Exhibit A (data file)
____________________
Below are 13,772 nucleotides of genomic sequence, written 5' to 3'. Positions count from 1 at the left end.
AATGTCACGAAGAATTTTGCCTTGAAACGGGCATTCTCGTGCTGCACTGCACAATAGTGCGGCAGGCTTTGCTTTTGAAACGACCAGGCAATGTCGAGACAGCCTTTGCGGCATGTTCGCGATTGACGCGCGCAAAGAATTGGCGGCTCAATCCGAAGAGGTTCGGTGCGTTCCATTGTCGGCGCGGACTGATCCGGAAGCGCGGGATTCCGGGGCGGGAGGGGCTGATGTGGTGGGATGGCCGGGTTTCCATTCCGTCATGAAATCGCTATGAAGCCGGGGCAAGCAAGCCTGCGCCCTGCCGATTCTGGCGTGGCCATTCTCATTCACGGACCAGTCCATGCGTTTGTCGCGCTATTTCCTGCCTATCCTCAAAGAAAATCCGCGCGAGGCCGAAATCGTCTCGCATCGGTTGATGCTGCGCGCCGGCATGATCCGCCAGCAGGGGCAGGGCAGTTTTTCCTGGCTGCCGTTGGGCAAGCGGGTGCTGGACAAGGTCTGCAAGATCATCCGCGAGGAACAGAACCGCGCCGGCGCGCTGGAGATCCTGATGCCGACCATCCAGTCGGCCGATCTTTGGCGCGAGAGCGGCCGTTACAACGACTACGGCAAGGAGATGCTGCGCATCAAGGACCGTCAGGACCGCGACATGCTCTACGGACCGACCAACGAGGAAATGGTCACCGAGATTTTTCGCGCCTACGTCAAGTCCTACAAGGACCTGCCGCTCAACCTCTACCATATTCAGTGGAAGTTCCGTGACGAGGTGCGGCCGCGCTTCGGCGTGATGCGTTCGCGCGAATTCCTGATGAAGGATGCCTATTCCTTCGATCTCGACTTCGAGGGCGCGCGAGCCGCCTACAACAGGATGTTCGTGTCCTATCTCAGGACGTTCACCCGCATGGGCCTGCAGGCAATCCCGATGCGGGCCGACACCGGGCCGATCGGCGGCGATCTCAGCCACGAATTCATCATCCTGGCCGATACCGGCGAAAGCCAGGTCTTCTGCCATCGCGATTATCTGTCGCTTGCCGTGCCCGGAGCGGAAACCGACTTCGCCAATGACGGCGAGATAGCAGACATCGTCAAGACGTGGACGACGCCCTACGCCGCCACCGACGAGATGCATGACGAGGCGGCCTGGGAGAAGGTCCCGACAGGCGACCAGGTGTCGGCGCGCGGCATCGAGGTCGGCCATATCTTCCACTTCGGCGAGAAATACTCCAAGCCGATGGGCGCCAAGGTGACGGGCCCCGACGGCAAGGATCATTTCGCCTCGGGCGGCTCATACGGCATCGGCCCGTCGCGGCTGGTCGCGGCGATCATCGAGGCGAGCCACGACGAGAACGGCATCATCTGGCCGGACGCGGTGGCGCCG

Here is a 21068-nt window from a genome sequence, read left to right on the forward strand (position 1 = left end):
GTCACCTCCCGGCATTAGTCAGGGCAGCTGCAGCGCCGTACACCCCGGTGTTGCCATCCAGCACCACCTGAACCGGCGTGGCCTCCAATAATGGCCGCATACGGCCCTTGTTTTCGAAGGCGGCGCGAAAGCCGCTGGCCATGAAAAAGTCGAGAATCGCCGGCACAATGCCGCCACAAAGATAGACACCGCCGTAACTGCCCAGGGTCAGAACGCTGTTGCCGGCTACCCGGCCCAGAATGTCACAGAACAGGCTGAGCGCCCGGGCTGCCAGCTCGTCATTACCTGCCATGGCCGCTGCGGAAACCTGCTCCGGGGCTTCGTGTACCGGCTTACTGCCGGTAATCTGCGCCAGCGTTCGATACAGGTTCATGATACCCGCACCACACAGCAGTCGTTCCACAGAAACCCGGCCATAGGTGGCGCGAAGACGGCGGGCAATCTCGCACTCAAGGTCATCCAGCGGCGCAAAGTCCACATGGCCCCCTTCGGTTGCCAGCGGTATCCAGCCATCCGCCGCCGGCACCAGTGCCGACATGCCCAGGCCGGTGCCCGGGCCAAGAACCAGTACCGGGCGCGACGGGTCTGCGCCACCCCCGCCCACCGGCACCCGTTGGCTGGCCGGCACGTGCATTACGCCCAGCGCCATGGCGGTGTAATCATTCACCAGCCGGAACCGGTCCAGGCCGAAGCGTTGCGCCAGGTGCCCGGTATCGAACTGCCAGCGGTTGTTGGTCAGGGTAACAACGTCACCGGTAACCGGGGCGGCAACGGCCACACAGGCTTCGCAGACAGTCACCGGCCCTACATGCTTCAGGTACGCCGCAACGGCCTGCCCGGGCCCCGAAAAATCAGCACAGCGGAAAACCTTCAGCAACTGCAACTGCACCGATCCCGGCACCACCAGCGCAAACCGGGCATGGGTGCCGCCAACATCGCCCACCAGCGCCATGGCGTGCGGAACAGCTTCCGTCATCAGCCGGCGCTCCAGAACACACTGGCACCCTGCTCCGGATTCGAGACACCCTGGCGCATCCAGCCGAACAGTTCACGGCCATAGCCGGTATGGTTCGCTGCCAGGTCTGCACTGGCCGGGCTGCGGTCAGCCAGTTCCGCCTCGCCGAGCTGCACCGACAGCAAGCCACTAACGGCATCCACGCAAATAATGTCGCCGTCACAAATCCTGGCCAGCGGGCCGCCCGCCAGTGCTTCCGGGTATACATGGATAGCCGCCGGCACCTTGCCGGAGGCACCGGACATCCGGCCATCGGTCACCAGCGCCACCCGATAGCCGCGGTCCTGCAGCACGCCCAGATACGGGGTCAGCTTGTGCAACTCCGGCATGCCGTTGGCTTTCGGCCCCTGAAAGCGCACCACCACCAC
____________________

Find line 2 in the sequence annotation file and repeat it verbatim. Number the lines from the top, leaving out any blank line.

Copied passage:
AATGTCACGAAGAATTTTGCCTTGAAACGGGCATTCTCGTGCTGCACTGCACAATAGTGCGGCAGGCTTTGCTTTTGAAACGACCAGGCAATGTCGAGACAGCCTTTGCGGCATGTTCGCGATTGACGCGCGCAAAGAATTGGCGGCTCAATCCGAAGAGGTTCGGTGCGTTCCATTGTCGGCGCGGACTGATCCGGAAGCGCGGGATTCCGGGGCGGGAGGGGCTGATGTGGTGGGATGGCCGGGTTTCCATTCCGTCATGAAATCGCTATGAAGCCGGGGCAAGCAAGCCTGCGCCCTGCCGATTCTGGCGTGGCCATTCTCATTCACGGACCAGTCCATGCGTTTGTCGCGCTATTTCCTGCCTATCCTCAAAGAAAATCCGCGCGAGGCCGAAATCGTCTCGCATCGGTTGATGCTGCGCGCCGGCATGATCCGCCAGCAGGGGCAGGGCAGTTTTTCCTGGCTGCCGTTGGGCAAGCGGGTGCTGGACAAGGTCTGCAAGATCATCCGCGAGGAACAGAACCGCGCCGGCGCGCTGGAGATCCTGATGCCGACCATCCAGTCGGCCGATCTTTGGCGCGAGAGCGGCCGTTACAACGACTACGGCAAGGAGATGCTGCGCATCAAGGACCGTCAGGACCGCGACATGCTCTACGGACCGACCAACGAGGAAATGGTCACCGAGATTTTTCGCGCCTACGTCAAGTCCTACAAGGACCTGCCGCTCAACCTCTACCATATTCAGTGGAAGTTCCGTGACGAGGTGCGGCCGCGCTTCGGCGTGATGCGTTCGCGCGAATTCCTGATGAAGGATGCCTATTCCTTCGATCTCGACTTCGAGGGCGCGCGAGCCGCCTACAACAGGATGTTCGTGTCCTATCTCAGGACGTTCACCCGCATGGGCCTGCAGGCAATCCCGATGCGGGCCGACACCGGGCCGATCGGCGGCGATCTCAGCCACGAATTCATCATCCTGGCCGATACCGGCGAAAGCCAGGTCTTCTGCCATCGCGATTATCTGTCGCTTGCCGTGCCCGGAGCGGAAACCGACTTCGCCAATGACGGCGAGATAGCAGACATCGTCAAGACGTGGACGACGCCCTACGCCGCCACCGACGAGATGCATGACGAGGCGGCCTGGGAGAAGGTCCCGACAGGCGACCAGGTGTCGGCGCGCGGCATCGAGGTCGGCCATATCTTCCACTTCGGCGAGAAATACTCCAAGCCGATGGGCGCCAAGGTGACGGGCCCCGACGGCAAGGATCATTTCGCCTCGGGCGGCTCATACGGCATCGGCCCGTCGCGGCTGGTCGCGGCGATCATCGAGGCGAGCCACGACGAGAACGGCATCATCTGGCCGGACGCGGTGGCGCCG